DeepMind Starts To Show How AI Can Be Used To Solve Scientific Problems
DeepMind, the UK artificial intelligence lab bought by Google in 2014, is poised to start having more of a real-world impact after it was announced as the winner of a protein folding contest in Cancun on Sunday.
For several years, the London-headquartered firm has been talking about using AI to tackle a number of major issues facing humanity, with areas such as climate change and healthcare high on the company’s agenda. But in reality, DeepMind has become famous for developing AI systems that can excel at board games like Chess and Go. It has been slow to demonstrate any real success in core scientific research areas, leading some Googlers to question the acquisition.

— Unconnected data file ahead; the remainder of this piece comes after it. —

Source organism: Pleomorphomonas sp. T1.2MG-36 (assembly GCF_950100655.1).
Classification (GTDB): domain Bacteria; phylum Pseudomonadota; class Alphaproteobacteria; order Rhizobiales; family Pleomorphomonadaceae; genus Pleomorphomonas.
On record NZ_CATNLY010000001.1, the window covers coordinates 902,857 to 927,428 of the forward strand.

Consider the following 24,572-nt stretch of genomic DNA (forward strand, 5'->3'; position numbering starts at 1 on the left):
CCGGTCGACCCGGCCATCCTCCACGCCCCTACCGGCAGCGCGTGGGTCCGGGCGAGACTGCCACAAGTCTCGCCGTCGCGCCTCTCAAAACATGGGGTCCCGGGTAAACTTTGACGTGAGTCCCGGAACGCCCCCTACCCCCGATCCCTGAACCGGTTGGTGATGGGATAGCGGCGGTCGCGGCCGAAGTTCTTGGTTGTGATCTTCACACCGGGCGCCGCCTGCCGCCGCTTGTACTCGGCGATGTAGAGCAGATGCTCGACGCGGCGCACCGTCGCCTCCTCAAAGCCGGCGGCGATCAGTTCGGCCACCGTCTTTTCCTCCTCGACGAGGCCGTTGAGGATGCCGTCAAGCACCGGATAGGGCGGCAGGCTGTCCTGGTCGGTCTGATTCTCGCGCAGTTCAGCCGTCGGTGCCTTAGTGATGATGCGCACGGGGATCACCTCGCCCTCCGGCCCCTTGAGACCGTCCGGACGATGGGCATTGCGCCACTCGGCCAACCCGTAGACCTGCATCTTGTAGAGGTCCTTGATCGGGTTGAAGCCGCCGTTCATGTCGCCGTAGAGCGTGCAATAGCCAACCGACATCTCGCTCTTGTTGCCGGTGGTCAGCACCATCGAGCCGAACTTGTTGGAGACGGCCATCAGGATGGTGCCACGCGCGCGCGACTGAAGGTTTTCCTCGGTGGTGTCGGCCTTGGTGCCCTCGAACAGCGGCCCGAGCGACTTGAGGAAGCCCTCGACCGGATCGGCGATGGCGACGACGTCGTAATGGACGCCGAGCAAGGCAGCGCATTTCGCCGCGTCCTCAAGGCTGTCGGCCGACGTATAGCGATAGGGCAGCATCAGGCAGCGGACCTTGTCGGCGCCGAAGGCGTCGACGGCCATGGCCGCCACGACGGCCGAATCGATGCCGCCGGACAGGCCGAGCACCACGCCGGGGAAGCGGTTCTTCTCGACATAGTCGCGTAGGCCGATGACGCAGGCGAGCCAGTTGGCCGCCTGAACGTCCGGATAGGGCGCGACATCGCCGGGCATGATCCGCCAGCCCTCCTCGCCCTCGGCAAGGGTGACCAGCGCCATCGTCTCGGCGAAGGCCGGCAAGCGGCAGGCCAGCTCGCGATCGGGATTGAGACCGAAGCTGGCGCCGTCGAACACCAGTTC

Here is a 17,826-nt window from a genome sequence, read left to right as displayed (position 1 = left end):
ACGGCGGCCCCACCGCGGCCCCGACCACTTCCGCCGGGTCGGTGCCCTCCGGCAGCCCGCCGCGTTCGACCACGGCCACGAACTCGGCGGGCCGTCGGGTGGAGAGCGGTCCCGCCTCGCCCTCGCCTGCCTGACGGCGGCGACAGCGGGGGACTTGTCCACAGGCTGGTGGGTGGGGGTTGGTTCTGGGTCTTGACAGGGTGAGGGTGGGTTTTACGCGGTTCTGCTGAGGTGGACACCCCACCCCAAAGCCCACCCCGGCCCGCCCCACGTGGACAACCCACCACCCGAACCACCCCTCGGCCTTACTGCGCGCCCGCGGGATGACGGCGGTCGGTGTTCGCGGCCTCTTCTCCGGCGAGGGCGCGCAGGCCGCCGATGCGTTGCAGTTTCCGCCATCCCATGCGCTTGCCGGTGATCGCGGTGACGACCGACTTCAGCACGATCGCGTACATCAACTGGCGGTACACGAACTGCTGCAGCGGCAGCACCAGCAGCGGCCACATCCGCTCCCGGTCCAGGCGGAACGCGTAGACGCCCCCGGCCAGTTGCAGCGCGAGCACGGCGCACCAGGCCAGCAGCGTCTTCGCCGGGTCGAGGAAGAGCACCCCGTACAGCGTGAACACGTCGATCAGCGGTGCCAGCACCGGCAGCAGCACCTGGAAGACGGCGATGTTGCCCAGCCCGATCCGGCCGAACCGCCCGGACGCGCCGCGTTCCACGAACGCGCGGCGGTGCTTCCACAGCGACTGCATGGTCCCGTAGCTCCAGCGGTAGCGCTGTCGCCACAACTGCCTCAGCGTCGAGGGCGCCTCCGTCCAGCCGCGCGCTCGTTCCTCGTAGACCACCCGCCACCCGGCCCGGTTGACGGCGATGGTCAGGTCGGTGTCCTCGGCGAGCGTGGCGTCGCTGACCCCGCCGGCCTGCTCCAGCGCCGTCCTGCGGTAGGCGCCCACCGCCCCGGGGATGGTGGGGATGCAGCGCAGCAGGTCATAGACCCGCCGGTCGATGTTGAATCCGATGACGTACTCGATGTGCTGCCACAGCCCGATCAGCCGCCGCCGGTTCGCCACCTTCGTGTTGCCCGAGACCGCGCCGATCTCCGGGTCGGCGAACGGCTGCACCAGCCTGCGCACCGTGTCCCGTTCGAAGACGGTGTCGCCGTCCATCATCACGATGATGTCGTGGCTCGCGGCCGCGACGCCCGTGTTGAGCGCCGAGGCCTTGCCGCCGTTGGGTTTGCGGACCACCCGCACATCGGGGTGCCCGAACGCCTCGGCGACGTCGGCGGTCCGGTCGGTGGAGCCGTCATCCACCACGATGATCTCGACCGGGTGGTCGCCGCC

“This is DeepMind’s first significant milestone in demonstrating how AI can drive and accelerate new scientific discoveries that could one day benefit the world, and we look forward to many more in the years ahead,” said Demis Hassabis, DeepMind CEO and cofounder, said in a statement.
The 3D models of proteins that AlphaFold generates are far more accurate than any that have come before — making significant progress on one of the core challenges in biology,” DeepMind wrote.
Understanding protein structures is important when it comes to diagnosing and treating diseases believed to be caused by misfolded proteins, such as Alzheimer’s, which affects over 850,000 people in the UK. It also opens up new potential within drug discovery.